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Las Vegas broadcast icon Gary Waddell dies

Updated September 4, 2021 - 10:56 am

Gary Waddell retired nearly a decade ago. But it seems he never really signed off.

“I can’t tell you how happy it made us that everywhere Gary went, he would be recognized and showered with affection. This was true in Las Vegas, in Hawaii, in Mexico, even in Europe on a motorcycle trip,” Waddell’s ex-wife, Chrisse Waddell, said in a statement. “The recognition and affection was so meaningful to Gary and to our family.”

The iconic Las Vegas broadcaster, who spent 32 years at KLAS Channel 8, died late Thursday night of cardiac arrest He was 77. His death was brought on by complications due to COVID, at St. Rose Dominican Hospital, Siena Campus, in Henderson. Chrisse Waddell put the time of death at 11:43 p.m.

Waddell had been vaccinated for COVID. But the newsman also suffered from what a news release announcing his death described as “significant co-morbidities.”

KLAS president and general manager Lisa Howfield said Friday morning, “Gary was an true icon. You can’t have a conversation about the history of broadcasting in Nevada without mentioning Gary Waddell.”

According to the station, Waddell was the longest-serving anchor ever in Las Vegas.

Waddell’s longtime co-anchor Paula Francis said in Friday via text, “The years that I worked with Gary were the best years of my career. He was a great news man and a great friend. A truly special gentleman.”

Gary Waddell’s longtime friend, camera operator Tom Vanozzi, had known Waddell since the newsman arrived in Vegas. Upon Waddell’s retirement, Vanozzi gave him an engraved pocket watch, a kind of gag gift.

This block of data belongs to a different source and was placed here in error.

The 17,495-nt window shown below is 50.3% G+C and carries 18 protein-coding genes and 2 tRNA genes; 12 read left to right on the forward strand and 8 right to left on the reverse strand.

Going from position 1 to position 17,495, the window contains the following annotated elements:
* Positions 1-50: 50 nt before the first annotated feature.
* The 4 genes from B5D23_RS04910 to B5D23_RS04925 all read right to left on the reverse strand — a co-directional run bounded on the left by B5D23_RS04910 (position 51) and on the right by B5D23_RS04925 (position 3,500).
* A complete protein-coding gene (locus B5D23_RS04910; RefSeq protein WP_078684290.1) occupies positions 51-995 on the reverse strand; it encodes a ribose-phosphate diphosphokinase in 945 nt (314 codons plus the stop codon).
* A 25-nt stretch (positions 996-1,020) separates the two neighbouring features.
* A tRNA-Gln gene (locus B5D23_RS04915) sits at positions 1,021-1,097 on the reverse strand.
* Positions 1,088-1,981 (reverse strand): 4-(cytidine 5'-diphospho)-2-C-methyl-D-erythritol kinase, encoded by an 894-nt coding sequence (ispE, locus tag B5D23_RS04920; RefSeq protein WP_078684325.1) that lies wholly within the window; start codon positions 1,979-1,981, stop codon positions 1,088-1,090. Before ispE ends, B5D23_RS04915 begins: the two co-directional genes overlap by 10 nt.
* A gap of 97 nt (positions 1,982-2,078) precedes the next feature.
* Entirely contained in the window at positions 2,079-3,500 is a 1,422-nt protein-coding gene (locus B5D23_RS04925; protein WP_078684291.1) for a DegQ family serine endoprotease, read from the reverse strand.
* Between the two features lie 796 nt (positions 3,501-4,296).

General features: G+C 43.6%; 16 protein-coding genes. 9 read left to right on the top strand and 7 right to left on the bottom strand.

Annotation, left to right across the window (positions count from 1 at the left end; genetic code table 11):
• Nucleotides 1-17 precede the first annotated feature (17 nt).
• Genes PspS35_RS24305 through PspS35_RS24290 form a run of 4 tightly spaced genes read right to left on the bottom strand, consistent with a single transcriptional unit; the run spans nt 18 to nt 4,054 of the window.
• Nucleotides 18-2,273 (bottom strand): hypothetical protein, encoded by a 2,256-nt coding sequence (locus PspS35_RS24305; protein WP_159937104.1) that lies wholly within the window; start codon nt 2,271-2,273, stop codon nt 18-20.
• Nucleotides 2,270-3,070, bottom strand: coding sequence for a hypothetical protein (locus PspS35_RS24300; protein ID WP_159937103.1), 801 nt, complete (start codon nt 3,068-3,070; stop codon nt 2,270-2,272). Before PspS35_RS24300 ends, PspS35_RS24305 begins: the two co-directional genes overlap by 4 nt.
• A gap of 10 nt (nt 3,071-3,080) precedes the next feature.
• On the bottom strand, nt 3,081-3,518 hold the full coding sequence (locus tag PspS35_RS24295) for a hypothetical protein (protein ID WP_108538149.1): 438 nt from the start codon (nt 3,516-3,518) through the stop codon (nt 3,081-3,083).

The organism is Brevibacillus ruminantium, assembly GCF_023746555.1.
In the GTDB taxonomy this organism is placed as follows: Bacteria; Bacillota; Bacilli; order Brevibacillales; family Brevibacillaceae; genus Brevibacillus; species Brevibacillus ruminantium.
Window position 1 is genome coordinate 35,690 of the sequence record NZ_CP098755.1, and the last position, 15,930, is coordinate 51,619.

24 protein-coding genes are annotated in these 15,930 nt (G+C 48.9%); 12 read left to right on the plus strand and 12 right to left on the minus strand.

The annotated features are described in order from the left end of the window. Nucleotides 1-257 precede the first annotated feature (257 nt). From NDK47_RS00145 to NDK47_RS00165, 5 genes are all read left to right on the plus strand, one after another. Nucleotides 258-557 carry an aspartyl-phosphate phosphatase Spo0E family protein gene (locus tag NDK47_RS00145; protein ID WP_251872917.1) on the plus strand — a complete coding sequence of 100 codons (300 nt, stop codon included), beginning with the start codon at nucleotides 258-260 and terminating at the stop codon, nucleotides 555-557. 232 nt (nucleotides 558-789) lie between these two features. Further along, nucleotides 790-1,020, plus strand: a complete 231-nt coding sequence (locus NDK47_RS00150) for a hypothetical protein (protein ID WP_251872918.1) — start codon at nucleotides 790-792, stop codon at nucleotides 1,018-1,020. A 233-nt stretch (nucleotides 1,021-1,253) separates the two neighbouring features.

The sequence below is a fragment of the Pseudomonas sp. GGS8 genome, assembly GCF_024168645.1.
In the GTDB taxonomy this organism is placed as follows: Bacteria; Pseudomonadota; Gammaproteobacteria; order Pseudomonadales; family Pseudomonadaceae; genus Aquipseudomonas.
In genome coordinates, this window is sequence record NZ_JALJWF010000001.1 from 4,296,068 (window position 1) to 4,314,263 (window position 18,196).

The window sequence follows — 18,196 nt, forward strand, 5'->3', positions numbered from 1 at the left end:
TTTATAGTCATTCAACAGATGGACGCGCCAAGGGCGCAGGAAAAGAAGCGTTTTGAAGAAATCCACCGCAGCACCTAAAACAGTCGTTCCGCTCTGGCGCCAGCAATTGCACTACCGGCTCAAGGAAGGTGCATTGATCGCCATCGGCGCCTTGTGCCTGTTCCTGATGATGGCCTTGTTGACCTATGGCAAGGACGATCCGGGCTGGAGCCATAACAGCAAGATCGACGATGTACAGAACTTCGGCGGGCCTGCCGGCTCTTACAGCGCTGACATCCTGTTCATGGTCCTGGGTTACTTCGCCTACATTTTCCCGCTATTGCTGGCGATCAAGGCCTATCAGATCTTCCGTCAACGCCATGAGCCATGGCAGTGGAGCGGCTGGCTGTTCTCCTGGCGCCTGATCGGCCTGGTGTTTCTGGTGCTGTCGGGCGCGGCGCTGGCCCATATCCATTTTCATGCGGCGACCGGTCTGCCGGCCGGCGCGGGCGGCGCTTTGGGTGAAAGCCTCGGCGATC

“I had it inscribed, ‘I Used To Watch You When I Was a Little Girl,’” Vanozzi said. “People came up to him and said that all the time. That was Gary.”

Waddell covered the MGM Grand fire in November 1980, and PEPCON fire in Henderson in May 1988, among many other news events in the Las Vegas Valley.

Waddell retired after his broadcast on Aug. 3, 2012. He was inducted into the Nevada Broadcast Hall of Fame three weeks later. He was an Associated Press Television-Radio Association Mark Twain Award recipient and won several Emmy Awards for his distinguished career in Las Vegas.

Chrisse Waddell said Gary had been admitted to the hospital on Tuesday evening after feeling weak at his home in Henderson. He had just returned Monday from a trip to Wrightwood, California, in San Bernardino County.

Chrisse said that Gary had tested positive for COVID, though both he and his ex-wife had been vaccinated. He was being treated with Remdesivir and seemed to be making progress. But Chrisse spoke to him on the phone Thursday morning and became concerned for his health.

“He had been suffering symptoms for four or five days, but we thought he was doing fine,” Chrisse Waddell said. “He was on a CPAP machine, helping him breathe, and he was talking to me on the phone through that. He said, ‘I think I am going to die here.’ I said, ‘They are taking great care of you.’ But the nurses checked on him, told him he shouldn’t be saying things like that to me.”

But at about 11 p.m., Waddell went into cardiac arrest. Chrisse Waddell said the staff worked on him for about 40 minutes before he passed. Services are pending. Chrisse Waddell said that Gary left no blood relatives, and the couple had remained very close in the years after their divorce in 2010.

A native of Kearney, Neb., Waddell arrived in Las Vegas from Chicago in 1971, spending four years at KORK-TV (now KSNV Channel 3). He was first a reporter, then a weatherman before moving on to an anchor role for two years.

Waddell took a five-year break, working in pubic relations and real estate, before being recruited by fellow broadcast legend Bob Stoldal at KLAS.